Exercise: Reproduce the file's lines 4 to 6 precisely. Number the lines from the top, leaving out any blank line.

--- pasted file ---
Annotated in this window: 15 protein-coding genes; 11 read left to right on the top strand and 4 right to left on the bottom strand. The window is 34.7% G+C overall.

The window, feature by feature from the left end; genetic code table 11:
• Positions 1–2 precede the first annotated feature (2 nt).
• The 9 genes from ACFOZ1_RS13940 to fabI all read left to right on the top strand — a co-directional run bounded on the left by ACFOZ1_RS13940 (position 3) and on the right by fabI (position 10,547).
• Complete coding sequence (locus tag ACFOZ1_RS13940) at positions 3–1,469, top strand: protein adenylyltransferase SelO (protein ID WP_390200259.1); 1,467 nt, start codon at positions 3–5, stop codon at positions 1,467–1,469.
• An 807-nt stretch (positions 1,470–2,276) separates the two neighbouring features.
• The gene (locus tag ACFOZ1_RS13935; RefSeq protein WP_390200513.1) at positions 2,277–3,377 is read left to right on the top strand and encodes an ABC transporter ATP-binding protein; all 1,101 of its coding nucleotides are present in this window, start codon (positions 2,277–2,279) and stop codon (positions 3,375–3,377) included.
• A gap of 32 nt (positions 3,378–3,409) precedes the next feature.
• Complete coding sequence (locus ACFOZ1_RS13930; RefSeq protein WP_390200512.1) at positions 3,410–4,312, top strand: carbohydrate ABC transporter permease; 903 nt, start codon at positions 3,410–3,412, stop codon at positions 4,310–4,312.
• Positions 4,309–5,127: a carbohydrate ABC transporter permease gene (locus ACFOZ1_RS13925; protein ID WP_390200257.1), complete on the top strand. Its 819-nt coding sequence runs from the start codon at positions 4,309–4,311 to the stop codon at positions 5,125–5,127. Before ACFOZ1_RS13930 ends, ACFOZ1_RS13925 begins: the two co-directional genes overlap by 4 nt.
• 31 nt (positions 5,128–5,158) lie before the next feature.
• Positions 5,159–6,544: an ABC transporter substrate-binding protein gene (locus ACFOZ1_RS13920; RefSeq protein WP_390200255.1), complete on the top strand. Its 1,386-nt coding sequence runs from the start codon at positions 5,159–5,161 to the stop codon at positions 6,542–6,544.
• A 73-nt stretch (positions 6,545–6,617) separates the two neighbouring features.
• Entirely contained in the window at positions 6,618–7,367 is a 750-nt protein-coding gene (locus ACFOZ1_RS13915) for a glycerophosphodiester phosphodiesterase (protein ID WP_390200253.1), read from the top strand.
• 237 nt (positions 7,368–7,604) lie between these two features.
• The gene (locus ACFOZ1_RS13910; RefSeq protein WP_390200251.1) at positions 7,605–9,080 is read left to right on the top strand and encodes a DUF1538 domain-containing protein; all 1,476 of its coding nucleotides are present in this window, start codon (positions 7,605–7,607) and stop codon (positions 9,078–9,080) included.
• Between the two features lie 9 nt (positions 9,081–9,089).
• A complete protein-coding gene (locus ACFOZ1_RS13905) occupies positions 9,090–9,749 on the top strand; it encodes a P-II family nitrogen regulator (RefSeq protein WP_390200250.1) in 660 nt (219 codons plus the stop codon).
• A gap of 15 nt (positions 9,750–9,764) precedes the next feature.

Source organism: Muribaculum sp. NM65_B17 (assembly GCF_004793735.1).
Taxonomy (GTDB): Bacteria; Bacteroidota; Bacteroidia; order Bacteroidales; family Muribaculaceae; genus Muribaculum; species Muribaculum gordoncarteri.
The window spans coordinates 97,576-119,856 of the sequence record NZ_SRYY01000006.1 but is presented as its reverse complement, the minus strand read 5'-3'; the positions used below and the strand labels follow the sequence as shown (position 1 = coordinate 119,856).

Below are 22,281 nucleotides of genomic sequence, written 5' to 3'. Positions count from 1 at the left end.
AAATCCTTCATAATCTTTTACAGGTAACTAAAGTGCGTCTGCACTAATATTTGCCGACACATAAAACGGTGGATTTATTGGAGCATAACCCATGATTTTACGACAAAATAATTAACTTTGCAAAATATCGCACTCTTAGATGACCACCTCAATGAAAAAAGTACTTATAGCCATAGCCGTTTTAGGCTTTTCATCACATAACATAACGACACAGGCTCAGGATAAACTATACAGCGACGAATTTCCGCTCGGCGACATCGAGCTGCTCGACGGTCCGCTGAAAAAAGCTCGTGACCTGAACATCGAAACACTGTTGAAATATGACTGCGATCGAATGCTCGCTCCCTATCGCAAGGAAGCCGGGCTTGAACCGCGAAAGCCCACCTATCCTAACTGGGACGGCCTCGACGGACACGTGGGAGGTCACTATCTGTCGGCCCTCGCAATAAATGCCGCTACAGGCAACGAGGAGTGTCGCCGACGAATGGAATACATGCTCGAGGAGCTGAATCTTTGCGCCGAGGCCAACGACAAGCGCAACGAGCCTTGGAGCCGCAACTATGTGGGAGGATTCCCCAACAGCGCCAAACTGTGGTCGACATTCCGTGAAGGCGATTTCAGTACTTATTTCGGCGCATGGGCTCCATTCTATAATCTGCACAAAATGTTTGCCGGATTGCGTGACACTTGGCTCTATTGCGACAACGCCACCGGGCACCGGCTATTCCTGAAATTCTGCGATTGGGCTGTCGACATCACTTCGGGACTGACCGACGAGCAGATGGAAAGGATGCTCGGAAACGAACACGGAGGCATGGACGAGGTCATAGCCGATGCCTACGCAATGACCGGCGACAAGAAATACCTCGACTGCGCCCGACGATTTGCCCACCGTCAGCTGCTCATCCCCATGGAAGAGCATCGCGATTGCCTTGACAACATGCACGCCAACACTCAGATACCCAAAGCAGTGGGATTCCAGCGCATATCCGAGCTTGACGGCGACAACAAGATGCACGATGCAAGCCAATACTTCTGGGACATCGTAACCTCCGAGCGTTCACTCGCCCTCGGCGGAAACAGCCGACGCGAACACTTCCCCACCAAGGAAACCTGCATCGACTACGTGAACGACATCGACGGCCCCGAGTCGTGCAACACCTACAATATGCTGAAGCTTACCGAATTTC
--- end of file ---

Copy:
• The 9 genes from ACFOZ1_RS13940 to fabI all read left to right on the top strand — a co-directional run bounded on the left by ACFOZ1_RS13940 (position 3) and on the right by fabI (position 10,547).
• Complete coding sequence (locus tag ACFOZ1_RS13940) at positions 3–1,469, top strand: protein adenylyltransferase SelO (protein ID WP_390200259.1); 1,467 nt, start codon at positions 3–5, stop codon at positions 1,467–1,469.
• An 807-nt stretch (positions 1,470–2,276) separates the two neighbouring features.